|F-auto||somefile.po.pending||if suggestions have been made, they are stored here in a pseudo-PO format that modifies the msgid (appends a "_: suggested by username\n" line). See #Bug dealing with Suggestions.|
|F-auto||somefile.po.stats||statistics about the internals of the file, apparently only about the checks and their results.|
|F-manual||somefile.po.tm||the results of applying a translation memory to that file, pressumably the suggested string translations.|
 To Do
- Merge of uploaded PO
- Check if there any kind of verification when a PO file is uploaded to ensure the up-to-dateness of the original POT on which it is based? (ie: a PO is loaded but the POT on which it is based is a an older version)
- Update from templates (this needs the git interface on one side, but also if a POT is updated by whichever means, the PO should be merged/solved)
- Define a workflow! — the #Basic Scenarios above just cover the translator part. After the git interface is tested, the handling of the developer input, and the Pootle output must be defined.
- Interface with GIT — both on importing POTs & POs from it & exporting POs back to it.
- For completion's sake, language plurals & associated formulas must be defined (a bit pointless if developers don't actually do i18n right though, but...)
Please note that we are grouping the projects found in d.l.o into two base projects for localization: core & bundled. Other projects that are not found in the builds, will have a case-by-case decision on where to included them (either in an independent pootle-project, or grouped with other 'extras'). Given this grouping, we must ensure that no files will conflict in their naming, so the first approach is to prefix their POT filenames with their project name, ie: the Chat.pot of the chat-activity will be chat-activity.Chat.pot in Pootle. This in turn means that all the .PO files will be named chat-activity.Chat.po (but in different per-language subdirectories).
- First obtain a local clone in the Pootle server machine of the project(s) that needs to be included (see Pootle/Files for some notes).
- Create the appropriate pootle-project for the git-project
- Copy the .POT file from the git clone into the /templates directory of the pootle-project
- (may need to create this directory as a subdirectory of the pootle-project directory)
- Associate the initial languages (am, ar, en, es, fr, ha, hi, ig, ne, pt, ro, ru, rw, th, ur, & yo)
- Select the languages and perform an Update from templates in order to generate the initial (empty) PO files for each language
- If the project includes pre-existing PO files, they need to be merged and included:
- merge previous work by executing
msgcat --use-first -o /__git_path__/xx_YY.po /var/lib/pootle/__project__/xx_YY/__project__.__foo__.po /__git_path__/xx_YY.po
- this takes the initial clean Pootle generated PO file and populates it with the msgstr from the git PO file; while it also ensures that Pootle's basic and standard header is preserved (more specifically the timestamp of the source POT file)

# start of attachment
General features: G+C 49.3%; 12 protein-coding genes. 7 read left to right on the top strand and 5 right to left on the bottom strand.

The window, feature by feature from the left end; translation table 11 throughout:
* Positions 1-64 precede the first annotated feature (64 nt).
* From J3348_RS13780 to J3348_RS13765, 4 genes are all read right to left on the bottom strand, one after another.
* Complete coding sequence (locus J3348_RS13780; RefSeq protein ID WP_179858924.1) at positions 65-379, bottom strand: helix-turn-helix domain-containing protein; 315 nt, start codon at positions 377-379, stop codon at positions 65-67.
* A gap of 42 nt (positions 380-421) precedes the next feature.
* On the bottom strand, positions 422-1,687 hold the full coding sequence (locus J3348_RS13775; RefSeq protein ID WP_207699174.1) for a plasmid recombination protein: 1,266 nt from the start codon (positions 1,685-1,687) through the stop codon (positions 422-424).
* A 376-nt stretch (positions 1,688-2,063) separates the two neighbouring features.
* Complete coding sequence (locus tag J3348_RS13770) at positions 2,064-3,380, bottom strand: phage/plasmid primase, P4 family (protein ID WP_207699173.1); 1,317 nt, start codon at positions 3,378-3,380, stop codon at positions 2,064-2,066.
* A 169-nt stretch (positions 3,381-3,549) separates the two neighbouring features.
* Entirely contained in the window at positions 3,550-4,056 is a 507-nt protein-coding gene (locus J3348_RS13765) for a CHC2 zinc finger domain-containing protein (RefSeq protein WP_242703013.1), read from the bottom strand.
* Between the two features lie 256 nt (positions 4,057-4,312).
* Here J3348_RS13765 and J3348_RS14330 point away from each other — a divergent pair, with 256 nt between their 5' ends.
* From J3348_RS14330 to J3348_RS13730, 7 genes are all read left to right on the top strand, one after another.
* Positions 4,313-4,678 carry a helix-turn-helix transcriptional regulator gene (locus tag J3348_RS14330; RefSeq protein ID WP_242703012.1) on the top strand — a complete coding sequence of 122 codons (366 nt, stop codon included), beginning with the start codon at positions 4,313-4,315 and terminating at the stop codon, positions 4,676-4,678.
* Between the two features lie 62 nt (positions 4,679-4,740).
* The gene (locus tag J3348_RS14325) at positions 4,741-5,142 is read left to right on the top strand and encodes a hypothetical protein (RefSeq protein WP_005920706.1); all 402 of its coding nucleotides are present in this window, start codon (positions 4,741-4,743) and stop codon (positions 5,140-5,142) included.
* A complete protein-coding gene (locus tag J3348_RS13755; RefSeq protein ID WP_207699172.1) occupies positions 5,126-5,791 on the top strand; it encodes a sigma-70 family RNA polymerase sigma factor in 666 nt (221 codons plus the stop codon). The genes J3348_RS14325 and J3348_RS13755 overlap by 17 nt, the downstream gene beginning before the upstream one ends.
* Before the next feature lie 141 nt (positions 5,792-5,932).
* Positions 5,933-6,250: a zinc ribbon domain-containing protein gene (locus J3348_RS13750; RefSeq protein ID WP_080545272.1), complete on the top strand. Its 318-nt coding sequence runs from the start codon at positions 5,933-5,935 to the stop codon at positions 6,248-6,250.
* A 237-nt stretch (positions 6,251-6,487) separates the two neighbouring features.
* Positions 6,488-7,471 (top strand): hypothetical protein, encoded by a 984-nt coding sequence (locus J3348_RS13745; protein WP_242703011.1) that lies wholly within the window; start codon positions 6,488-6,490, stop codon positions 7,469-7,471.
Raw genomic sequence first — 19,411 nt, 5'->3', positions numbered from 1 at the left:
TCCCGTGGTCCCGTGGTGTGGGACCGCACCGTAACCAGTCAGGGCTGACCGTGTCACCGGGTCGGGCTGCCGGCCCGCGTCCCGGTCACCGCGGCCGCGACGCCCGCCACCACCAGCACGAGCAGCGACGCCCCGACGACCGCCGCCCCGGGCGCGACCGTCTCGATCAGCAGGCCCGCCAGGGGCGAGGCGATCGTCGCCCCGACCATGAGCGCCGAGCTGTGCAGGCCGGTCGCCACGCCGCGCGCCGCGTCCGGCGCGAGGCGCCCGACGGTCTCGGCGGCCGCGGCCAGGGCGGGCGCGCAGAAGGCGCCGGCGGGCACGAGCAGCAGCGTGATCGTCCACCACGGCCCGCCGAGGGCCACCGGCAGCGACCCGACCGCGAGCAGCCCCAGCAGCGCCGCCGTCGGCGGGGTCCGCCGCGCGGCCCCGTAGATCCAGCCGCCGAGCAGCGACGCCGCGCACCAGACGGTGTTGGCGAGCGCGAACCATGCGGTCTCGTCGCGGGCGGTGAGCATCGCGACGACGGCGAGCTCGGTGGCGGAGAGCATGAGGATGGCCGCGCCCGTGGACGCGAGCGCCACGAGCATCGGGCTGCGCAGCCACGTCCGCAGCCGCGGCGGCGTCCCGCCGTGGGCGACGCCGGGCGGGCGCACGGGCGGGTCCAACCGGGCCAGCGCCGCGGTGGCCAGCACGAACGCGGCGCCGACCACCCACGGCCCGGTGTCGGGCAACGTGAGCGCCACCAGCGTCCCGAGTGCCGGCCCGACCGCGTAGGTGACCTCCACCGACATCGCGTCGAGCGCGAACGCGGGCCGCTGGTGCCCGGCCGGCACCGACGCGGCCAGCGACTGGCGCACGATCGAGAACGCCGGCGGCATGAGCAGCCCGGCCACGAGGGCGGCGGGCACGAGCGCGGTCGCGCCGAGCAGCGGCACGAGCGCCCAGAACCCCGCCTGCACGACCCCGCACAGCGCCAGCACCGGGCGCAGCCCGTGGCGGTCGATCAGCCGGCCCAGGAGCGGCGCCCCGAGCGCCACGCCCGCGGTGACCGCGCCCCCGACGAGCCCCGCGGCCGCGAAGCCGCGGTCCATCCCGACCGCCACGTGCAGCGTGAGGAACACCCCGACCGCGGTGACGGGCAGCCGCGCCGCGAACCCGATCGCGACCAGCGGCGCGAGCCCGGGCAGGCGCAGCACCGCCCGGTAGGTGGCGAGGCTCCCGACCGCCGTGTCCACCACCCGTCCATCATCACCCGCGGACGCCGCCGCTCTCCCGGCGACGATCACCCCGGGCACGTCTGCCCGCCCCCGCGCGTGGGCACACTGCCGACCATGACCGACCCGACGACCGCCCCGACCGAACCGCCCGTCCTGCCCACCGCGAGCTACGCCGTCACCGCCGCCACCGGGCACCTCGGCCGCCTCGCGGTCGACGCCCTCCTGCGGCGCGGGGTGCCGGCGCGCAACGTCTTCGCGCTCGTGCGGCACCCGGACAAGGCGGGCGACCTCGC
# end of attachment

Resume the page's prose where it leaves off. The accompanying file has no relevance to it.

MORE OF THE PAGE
- copy the file back into Pootle with:
cp /__git_path__/xx_YY.po /var/lib/pootle/__project__/xx_YY/__project__.__foo__.po
- delete (the now obsolete) Pootle statistics (that will be re-generated on-demand):
- merge previous work by executing
- user creation (both through the admin & registration interface that uses confirmation codes via mail)
- add / remove languages (basically reduced the set to green countries languages in order to focus attention)
- add project (only one for 'olpc' — deleting is performed through the GUI.
- associate languages & projects
- define permissions for nobody, default and specific user
- upload PO file (note: it doesn't verify against the templates, so you may end up uploading anything anywhere... handle with care)
- translate on line — may be a bit slow although it could be the browser, connection or server (see #Advanced site administration)
- used the suggest funcionality, hit bug with review (see #Bug dealing with Suggestions)
- Define goals
- Assign translations
- Delete files (this is done outside of Pootle directly on them... some things will protest, but is the 'accepted procedure')
- Something related to encodings was wrong during the setup
- Alfonso commented several language specs that apparently were iso8859 instead of UTF ??
There seems to be something awry with the suggestions... somehow there seems to be a mismatch between the msgid for which the suggestion was made, and the msgid displayed in the review process. IOW, you suggest foo as a translation of bar, but in the review process it will show it as a suggestion for xyzzy!! review problem!
Talking in IRC#pootle, the following emerged: the mechanism used to associate a given suggestion is based on the #: comments (usually documenting the source code line where the string is located). This mechanism fails when there are more than one strings extracted from the same source line.
- Possible solutions & workarounds
- the problem is relatively serious as it inhibits the #Opportunistic translator (or any other translator) from making suggestions (as they may get lost).
- modify the source code to avoid having more than one gettext string per line.
- modify the POT to avoid duplicate comments (iow, a manual process)
- disable the suggestionsあ
- explore the possibility of having the offending POT in another project where suggestions are not allowed (thus avoid reviewers get bitten by it).
- patch Pootle (or file a bug)